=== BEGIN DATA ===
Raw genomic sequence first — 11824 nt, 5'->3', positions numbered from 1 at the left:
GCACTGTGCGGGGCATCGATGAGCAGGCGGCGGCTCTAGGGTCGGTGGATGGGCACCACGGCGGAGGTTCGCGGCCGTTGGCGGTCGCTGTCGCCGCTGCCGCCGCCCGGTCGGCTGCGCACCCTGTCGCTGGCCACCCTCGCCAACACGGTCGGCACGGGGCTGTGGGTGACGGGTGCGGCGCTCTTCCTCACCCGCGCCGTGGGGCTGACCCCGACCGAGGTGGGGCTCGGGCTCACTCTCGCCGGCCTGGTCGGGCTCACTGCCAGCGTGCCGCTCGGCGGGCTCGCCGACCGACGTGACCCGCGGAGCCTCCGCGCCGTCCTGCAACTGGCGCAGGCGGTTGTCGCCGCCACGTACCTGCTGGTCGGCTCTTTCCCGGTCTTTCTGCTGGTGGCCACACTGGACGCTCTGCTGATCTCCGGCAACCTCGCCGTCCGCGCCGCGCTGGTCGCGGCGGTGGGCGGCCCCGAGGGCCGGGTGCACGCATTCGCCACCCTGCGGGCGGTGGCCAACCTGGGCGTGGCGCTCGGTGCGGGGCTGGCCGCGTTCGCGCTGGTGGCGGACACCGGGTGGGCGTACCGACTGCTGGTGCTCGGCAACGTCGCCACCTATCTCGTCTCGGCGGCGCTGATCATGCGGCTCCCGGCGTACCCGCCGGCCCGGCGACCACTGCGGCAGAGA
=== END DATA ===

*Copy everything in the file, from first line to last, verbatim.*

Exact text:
Raw genomic sequence first — 11824 nt, 5'->3', positions numbered from 1 at the left:
GCACTGTGCGGGGCATCGATGAGCAGGCGGCGGCTCTAGGGTCGGTGGATGGGCACCACGGCGGAGGTTCGCGGCCGTTGGCGGTCGCTGTCGCCGCTGCCGCCGCCCGGTCGGCTGCGCACCCTGTCGCTGGCCACCCTCGCCAACACGGTCGGCACGGGGCTGTGGGTGACGGGTGCGGCGCTCTTCCTCACCCGCGCCGTGGGGCTGACCCCGACCGAGGTGGGGCTCGGGCTCACTCTCGCCGGCCTGGTCGGGCTCACTGCCAGCGTGCCGCTCGGCGGGCTCGCCGACCGACGTGACCCGCGGAGCCTCCGCGCCGTCCTGCAACTGGCGCAGGCGGTTGTCGCCGCCACGTACCTGCTGGTCGGCTCTTTCCCGGTCTTTCTGCTGGTGGCCACACTGGACGCTCTGCTGATCTCCGGCAACCTCGCCGTCCGCGCCGCGCTGGTCGCGGCGGTGGGCGGCCCCGAGGGCCGGGTGCACGCATTCGCCACCCTGCGGGCGGTGGCCAACCTGGGCGTGGCGCTCGGTGCGGGGCTGGCCGCGTTCGCGCTGGTGGCGGACACCGGGTGGGCGTACCGACTGCTGGTGCTCGGCAACGTCGCCACCTATCTCGTCTCGGCGGCGCTGATCATGCGGCTCCCGGCGTACCCGCCGGCCCGGCGACCACTGCGGCAGAGA